SoMAS Student and Shark Fan Gets Bitten by Science Journalism
Marine sciences major Ashley Goland ’23 has been interested in animals since she was very young, spending a lot of her childhood time reading about them in the local library. Growing up in North Andover near the Massachusetts coast, she became especially interested in sharks as she learned about the movement of great whites into Cape Cod.
But during her freshman year in the School of Marine and Atmospheric Sciences at Stony Brook, after writing several science articles for the Stony Brook Young Investigators Review, a forum for students interested in science writing, it was journalism that put the bite on her.
After graduating from high school, Goland applied to Stony Brook because of its strong marine sciences program, which she knew she wanted to major in. She also received enough scholarship money to make it an affordable option even from out of state. Once at Stony Brook, however, her horizons would broaden. Though she enjoyed courses on seabird conservation and biology, she became especially taken with a linguistics course.
“I had never been exposed to that area of knowledge before, and there was a lot of intriguing history and social interplay to learn about,” she said. “I was and still am fascinated by the background of language in America and the driving forces behind the dialects that exist today.”
When two of Goland’s professors recommended that she take writing courses, she began looking into possible minors, ultimately settling on journalism.
Last summer she reached out to David Taylor, an assistant professor and faculty director of the environmental humanities major in the Sustainability Studies Program in SoMAS, about conducting research over the fall. Taylor connected her with an internship opportunity at The South Fork Natural History Museum and Nature Center (SOFO) in Bridgehampton on Long Island’s South Fork.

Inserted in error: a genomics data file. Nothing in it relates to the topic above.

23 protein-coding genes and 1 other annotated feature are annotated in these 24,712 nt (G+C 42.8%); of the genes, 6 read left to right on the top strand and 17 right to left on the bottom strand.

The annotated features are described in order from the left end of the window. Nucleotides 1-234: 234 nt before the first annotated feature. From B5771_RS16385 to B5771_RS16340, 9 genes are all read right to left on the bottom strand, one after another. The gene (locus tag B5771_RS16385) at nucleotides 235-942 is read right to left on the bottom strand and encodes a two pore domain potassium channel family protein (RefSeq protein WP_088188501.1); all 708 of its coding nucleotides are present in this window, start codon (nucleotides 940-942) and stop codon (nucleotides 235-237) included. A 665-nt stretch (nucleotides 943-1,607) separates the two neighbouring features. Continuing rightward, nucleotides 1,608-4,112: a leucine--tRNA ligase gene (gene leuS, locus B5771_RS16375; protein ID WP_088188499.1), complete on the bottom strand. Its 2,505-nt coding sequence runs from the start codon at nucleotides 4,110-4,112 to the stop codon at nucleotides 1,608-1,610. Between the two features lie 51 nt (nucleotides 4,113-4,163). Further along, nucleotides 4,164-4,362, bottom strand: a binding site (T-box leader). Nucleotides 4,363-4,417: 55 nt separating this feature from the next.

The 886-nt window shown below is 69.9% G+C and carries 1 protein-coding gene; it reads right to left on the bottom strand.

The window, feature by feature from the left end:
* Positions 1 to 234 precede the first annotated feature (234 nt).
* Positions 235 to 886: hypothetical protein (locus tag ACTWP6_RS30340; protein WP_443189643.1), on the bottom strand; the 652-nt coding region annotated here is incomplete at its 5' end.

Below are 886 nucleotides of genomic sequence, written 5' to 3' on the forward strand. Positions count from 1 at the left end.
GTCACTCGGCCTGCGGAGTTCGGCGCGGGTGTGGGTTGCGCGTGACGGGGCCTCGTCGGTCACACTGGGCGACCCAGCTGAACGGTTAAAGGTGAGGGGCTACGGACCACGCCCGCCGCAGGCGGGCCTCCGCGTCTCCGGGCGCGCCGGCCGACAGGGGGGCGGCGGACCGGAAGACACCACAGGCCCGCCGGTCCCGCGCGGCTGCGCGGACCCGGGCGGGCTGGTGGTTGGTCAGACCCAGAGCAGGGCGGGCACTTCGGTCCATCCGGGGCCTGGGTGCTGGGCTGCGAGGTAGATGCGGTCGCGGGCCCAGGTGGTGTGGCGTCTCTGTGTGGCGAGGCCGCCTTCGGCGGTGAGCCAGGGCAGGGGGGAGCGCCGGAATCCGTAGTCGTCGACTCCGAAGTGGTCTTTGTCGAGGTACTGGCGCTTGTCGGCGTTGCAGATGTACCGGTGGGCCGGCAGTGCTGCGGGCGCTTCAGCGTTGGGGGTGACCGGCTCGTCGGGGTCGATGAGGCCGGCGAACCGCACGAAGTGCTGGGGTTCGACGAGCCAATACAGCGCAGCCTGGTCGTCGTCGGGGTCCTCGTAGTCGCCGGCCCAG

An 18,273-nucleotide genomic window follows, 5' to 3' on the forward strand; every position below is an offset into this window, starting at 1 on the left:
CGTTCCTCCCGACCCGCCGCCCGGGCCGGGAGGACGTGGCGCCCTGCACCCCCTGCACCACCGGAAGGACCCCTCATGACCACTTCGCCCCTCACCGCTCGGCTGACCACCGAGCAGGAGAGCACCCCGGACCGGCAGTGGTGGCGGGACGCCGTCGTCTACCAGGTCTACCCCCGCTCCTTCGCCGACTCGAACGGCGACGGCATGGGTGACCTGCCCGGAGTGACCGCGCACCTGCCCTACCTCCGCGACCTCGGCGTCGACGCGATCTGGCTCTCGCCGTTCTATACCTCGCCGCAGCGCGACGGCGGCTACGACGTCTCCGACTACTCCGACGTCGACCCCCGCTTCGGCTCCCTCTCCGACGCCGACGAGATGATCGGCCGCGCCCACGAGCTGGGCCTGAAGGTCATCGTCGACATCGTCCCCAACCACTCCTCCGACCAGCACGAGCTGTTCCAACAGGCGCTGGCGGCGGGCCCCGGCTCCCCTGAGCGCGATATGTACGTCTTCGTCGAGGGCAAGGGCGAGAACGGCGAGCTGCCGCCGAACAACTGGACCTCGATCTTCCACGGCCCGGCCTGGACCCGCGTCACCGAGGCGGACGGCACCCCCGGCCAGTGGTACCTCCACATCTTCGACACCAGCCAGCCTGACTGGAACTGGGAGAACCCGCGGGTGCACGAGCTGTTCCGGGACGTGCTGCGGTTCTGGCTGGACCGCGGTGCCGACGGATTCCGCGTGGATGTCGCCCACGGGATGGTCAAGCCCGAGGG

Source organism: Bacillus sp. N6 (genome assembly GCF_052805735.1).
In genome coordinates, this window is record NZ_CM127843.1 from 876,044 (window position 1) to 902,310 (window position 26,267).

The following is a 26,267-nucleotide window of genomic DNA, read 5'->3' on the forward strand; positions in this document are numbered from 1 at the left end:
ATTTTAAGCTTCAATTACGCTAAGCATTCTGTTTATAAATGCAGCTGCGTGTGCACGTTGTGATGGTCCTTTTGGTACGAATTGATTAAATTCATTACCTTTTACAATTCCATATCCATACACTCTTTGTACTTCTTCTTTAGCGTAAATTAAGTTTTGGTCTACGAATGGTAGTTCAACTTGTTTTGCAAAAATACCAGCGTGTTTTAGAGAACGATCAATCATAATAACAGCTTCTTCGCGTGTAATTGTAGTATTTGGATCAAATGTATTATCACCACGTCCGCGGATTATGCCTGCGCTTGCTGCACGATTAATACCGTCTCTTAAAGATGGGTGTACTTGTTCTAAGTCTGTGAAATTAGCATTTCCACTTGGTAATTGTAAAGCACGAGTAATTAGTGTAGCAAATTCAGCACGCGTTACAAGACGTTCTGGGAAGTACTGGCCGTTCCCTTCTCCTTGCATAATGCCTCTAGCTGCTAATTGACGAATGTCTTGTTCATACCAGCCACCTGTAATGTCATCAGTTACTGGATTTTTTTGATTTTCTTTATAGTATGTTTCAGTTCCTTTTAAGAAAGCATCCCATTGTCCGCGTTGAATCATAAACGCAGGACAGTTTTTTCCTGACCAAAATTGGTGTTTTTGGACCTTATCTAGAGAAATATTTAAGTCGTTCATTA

Her current work with SOFO is focused on producing collateral materials to help the museum connect with potential visitors, supporters and donors. This is primarily done through editing photos and writing captions for social media posts, and designing and writing brochures. Goland said the internship has enabled her to expand both her experience with sharks and her skills as a communicator.
“I like that it allows me to combine my interest in science with my affinities for more creative outlets like writing and designing visual works,” said Goland. “I hope to become more familiar with shark research on Long Island and with the workings of research organizations, as well as to build a portfolio of items I have written and designed. My absolute favorite part may be looking at the wealth of shark photos SOFO has shared with me.”
Halfway through her sophomore year, Goland has some advice for fellow students just beginning their journey at Stony Brook.
“One thing that helped me a lot my freshman year was to start work as soon as it’s assigned, even if only a little bit,” she said. “That has been a useful habit over my years of school. It allows me to make steady progress on my assignments and prevents the need for cramming the night before a due date. I also suggest joining clubs or intramural sports because they provide great settings for making friends.”
As she looks ahead to the rest of her undergraduate career, Goland hopes to learn as much as possible about numerous fields and meet professionals who can share valuable information.
“I am still unsure of my career goals because I’m interested in more than one thing,” she said. ”Right now my thoughts are on animal care or science writing. I’ve been interested in animals for a long time and I would find that work fulfilling. But I also realize that the language of most public research is not very accessible to the general public. I’d like to one day combine my skills in science and writing to help bridge that gap if I can.”
Wherever she ultimately ends up, David Taylor believes she’s got the skills to make a positive impact.
“Ashley is an extraordinary student who moves as easily in marine sciences as she does journalism and communication,” said Taylor. “Her outreach work with the South Fork Museum shark research team is a perfect example of the need to fully understand the science at work and have the creative and media skills to communicate that to stakeholders. I was lucky to have a small role in mentoring her outstanding work.”
— Robert Emproto
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